Greenwich Dance in Thamesmead

Thamesmead | 28 March 2023

A year ago, almost to the day, Greenwich Dance relocated its office to Thamesmead and the team began to contemplate how the organisation’s work could help the regeneration effort taking place across the area.

When Thamesmead was first designed in the 1960s, the vision was to create a utopian new town – with ‘streets in the sky’ providing accommodation for 60,000 people – it soon became apparent that transport links and amenities were insufficient to support this ideology and this original masterplan was never fully realised. And whilst there are plenty of parks and green spaces within the area, the architecture is brutalist, typical of post-war era reconstruction projects, recognisable from the iconic Stanley Kubrick film ‘A Clockwork Orange’. An interesting article by Ariana Markowitz* charts this fascinating story and refers to it as the ‘making, unmaking, and remaking of Thamesmead’ – a story of urban design, decline, and renewal’.

But renewing it is… and with culture at the very heart.

In 2018, Peabody launched its Plan for Thamesmead, a 30-year vision and mission to improve, grow and look after Thamesmead for the long term, and crucially with culture for the community at its heart. When the Greenwich Dance team moved into the purpose-built Nest Community Building and Library back in May 2022, they were astonished to be handed a thick, hardcopy directory listing some 111 artists and creative organisations based here.

“When does that ever happen?” said Greenwich Dance’s CEO and Creative Director Melanie Precious. “We flicked through and just couldn’t believe how lucky we were to be moving into a place where so many artists are based. There is so much creativity here.”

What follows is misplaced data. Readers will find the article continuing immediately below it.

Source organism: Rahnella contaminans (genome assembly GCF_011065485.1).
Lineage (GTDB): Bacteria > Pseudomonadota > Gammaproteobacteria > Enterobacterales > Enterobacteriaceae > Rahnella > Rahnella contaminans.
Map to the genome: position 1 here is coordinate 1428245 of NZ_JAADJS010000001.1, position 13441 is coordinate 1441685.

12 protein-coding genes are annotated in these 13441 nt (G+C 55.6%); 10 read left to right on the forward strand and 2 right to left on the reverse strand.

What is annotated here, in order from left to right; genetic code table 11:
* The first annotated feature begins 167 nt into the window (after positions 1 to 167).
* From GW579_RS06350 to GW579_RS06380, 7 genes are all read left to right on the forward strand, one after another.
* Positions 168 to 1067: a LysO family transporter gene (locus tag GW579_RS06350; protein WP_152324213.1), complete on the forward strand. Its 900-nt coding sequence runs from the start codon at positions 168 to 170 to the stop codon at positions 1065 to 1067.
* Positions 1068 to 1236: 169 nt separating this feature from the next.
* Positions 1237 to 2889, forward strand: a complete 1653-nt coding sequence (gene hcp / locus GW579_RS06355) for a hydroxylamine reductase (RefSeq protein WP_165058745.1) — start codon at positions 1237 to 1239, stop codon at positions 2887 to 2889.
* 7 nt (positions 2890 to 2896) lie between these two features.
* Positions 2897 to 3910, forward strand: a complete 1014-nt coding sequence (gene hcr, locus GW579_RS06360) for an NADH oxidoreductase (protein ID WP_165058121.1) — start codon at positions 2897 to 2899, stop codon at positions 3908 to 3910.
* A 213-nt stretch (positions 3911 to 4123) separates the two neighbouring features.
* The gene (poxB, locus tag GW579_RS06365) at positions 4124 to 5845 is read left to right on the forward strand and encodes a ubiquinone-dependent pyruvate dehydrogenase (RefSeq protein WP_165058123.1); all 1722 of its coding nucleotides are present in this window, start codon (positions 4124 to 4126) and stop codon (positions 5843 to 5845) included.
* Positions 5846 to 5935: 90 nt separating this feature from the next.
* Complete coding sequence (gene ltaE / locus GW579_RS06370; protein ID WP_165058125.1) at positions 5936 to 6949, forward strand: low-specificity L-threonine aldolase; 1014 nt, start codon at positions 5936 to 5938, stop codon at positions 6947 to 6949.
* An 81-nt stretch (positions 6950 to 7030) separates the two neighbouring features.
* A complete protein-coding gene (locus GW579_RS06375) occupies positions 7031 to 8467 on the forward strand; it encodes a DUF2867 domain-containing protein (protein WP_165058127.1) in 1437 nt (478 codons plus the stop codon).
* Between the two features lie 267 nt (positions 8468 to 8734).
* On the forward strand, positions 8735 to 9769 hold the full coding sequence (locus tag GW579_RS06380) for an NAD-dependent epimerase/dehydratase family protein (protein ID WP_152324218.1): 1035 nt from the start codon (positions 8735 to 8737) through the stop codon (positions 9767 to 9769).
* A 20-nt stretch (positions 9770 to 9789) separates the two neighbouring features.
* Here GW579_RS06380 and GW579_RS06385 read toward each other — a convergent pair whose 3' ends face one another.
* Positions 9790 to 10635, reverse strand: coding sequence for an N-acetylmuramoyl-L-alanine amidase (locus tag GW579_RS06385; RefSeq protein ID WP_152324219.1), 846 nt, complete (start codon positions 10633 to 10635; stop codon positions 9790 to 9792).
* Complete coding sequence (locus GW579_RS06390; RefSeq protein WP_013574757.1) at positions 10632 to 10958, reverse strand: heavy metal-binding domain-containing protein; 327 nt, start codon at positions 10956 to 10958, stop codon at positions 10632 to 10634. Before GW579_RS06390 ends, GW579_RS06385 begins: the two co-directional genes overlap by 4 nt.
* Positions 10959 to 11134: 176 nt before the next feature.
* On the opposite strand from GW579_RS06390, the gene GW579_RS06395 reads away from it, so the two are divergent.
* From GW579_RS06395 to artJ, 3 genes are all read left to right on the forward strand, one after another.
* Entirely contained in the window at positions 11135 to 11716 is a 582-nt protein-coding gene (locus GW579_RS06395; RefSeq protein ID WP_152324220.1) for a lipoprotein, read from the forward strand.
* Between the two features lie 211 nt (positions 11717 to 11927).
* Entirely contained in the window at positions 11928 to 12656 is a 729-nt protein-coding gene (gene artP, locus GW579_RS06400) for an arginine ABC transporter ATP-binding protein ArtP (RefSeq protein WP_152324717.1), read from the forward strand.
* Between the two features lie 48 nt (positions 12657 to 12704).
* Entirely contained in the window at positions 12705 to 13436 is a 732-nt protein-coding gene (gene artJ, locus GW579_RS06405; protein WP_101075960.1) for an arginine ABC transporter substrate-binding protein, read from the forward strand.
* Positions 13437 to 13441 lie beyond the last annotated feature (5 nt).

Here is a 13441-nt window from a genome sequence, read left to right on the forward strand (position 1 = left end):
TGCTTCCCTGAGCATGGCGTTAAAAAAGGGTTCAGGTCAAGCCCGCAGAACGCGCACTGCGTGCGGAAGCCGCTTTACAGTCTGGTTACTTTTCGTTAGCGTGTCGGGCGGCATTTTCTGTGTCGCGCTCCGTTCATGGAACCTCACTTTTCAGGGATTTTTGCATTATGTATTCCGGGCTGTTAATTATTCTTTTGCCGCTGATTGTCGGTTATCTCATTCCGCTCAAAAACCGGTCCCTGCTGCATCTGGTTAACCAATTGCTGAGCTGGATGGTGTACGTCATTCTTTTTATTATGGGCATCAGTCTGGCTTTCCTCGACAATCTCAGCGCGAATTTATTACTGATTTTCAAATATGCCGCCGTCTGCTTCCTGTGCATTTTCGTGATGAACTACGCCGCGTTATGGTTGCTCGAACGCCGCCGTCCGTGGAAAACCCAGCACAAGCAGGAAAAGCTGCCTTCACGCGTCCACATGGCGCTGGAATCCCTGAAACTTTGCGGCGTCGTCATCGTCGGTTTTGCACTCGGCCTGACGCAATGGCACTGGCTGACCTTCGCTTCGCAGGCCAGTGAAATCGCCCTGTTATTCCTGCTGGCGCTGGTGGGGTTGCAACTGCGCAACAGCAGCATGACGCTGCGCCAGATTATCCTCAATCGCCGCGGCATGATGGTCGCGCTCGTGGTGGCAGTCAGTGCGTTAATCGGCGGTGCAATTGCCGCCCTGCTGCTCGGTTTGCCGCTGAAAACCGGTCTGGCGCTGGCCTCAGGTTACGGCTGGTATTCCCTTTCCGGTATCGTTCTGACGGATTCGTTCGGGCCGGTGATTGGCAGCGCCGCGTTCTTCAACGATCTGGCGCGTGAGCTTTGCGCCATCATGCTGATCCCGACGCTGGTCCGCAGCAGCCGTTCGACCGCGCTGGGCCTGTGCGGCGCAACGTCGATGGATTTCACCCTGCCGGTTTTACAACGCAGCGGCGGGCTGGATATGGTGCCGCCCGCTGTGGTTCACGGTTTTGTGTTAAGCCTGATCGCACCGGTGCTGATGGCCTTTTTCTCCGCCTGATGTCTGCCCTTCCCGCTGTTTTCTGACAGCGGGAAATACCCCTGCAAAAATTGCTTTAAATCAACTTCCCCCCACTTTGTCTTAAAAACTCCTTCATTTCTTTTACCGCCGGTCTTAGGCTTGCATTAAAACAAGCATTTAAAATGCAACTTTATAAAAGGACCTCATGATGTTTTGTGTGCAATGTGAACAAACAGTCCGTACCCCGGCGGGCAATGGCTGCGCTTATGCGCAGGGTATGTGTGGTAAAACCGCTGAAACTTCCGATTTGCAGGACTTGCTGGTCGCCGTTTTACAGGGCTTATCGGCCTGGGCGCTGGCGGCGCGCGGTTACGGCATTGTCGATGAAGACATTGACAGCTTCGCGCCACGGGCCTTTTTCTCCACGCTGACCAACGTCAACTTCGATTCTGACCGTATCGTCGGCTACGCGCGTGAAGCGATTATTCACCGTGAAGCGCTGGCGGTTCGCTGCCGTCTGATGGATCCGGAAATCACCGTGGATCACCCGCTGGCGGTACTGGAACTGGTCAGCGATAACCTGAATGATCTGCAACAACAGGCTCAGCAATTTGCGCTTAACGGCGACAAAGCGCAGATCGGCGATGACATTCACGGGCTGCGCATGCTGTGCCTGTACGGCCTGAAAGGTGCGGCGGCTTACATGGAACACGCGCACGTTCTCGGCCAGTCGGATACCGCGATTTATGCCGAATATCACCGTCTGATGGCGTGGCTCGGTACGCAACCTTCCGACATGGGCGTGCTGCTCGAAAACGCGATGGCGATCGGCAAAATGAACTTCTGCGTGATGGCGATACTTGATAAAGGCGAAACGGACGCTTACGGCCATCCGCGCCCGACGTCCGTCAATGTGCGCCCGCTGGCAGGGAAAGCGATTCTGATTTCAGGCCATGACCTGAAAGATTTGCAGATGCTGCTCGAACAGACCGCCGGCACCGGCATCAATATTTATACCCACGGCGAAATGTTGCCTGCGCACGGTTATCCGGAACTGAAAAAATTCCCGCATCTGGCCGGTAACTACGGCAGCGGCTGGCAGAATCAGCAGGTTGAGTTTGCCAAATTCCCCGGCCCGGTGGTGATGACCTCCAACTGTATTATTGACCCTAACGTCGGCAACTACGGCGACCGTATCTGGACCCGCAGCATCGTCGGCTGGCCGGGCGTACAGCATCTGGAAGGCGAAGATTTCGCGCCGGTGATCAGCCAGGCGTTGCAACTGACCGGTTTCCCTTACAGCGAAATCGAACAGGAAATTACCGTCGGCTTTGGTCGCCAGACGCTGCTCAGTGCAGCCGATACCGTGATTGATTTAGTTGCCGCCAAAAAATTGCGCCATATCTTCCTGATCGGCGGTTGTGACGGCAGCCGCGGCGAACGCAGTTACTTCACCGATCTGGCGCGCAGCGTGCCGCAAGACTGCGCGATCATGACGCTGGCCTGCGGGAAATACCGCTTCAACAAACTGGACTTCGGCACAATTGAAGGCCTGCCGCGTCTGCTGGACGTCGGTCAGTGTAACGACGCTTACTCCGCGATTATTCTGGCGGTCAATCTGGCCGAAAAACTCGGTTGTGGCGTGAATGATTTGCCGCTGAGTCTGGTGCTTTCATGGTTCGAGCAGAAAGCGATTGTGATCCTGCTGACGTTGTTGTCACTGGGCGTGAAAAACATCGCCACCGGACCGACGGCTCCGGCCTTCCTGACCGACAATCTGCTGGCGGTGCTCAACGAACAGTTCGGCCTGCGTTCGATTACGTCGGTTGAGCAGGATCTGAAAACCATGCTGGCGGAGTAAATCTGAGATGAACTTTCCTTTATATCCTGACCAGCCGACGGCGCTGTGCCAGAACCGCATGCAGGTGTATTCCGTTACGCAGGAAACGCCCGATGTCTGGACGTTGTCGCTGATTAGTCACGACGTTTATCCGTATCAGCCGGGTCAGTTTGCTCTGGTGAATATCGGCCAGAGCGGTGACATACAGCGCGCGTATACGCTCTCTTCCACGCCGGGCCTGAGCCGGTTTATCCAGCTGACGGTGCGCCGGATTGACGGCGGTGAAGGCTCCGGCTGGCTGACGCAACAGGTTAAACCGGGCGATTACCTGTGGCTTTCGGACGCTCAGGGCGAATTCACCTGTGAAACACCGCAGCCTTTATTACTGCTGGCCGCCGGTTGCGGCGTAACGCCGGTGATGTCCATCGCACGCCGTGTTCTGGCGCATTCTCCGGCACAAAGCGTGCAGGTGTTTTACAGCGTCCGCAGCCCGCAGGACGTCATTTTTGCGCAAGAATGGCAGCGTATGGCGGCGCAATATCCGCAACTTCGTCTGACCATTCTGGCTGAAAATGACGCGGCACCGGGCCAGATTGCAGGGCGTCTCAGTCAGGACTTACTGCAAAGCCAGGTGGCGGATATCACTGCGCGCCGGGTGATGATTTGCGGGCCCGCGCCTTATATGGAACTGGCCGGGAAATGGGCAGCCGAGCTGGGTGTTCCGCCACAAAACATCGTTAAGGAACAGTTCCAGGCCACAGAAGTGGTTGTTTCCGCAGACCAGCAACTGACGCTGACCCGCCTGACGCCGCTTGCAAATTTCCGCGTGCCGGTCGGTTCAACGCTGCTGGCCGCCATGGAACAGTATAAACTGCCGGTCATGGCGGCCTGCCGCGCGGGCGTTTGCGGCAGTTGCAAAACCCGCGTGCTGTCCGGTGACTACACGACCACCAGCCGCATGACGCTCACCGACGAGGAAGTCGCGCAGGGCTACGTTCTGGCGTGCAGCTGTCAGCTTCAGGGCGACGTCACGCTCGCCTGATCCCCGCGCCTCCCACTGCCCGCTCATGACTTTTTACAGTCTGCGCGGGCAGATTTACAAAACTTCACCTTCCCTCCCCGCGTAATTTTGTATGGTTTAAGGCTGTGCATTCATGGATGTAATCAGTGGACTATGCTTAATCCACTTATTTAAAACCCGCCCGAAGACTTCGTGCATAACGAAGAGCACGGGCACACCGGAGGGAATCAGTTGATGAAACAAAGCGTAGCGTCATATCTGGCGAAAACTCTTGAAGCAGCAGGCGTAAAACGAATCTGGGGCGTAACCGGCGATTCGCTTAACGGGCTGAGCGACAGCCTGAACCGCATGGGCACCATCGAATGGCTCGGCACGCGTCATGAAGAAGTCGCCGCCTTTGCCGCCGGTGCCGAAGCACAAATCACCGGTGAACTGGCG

The move has marked a significant change in aesthetics for the organisation. For the past thirty years, Greenwich Dance has been associated with heritage, listed buildings: first The Borough Hall and later Charlton House. Now their small team sit in a modern office space with access to a terrace overlooking Southmere Lake – a body of water teeming with wildlife soon to host water sports with the opening of the Boathouse later this year.

“We joke that Thamesmead has its own micro-climate,” says Melanie. “This winter, when everywhere else has seemed gloomy and grey, the sun still seems to have come out here, bouncing off of the Lakeside Centre which seems to glow out there across the water.”

The Southmere Lake microclimate in action

The Southmere Lake microclimate in action. Photo: Lucy White

Thamesmead. A rainbow has appeared over Southmere Lake

A double rainbow over Southmere Lake. Photo: Rachel Nash

Their windows also look into the centrally placed dance studio where they enjoy watching communities gather and where their Artist in Residence, Maria da Luz Ghoumrassi, does her planning quietly on a Friday morning for the sessions she runs later the next week.

“We’d love to bring more dance artists here to use this bright, airy space” said Melanie “and we have a few ideas we are currently fundraising for to help us do that.”

Greenwich Dance is peripatetic, with work happening in community centres and open spaces across Greenwich and into Bexley, and so the intention is not to relocate all of the work to this space. But their dance offer in Thamesmead is certainly growing: with Dance for Wellbeing taking place at the nearby Moorings Socialable Club and at The Nest each week alongside their Adults Performance Company, who meet weekly at The Nest.

The Dance Studio at The Nest

The dance studio at The Nest. Photo: Lucy White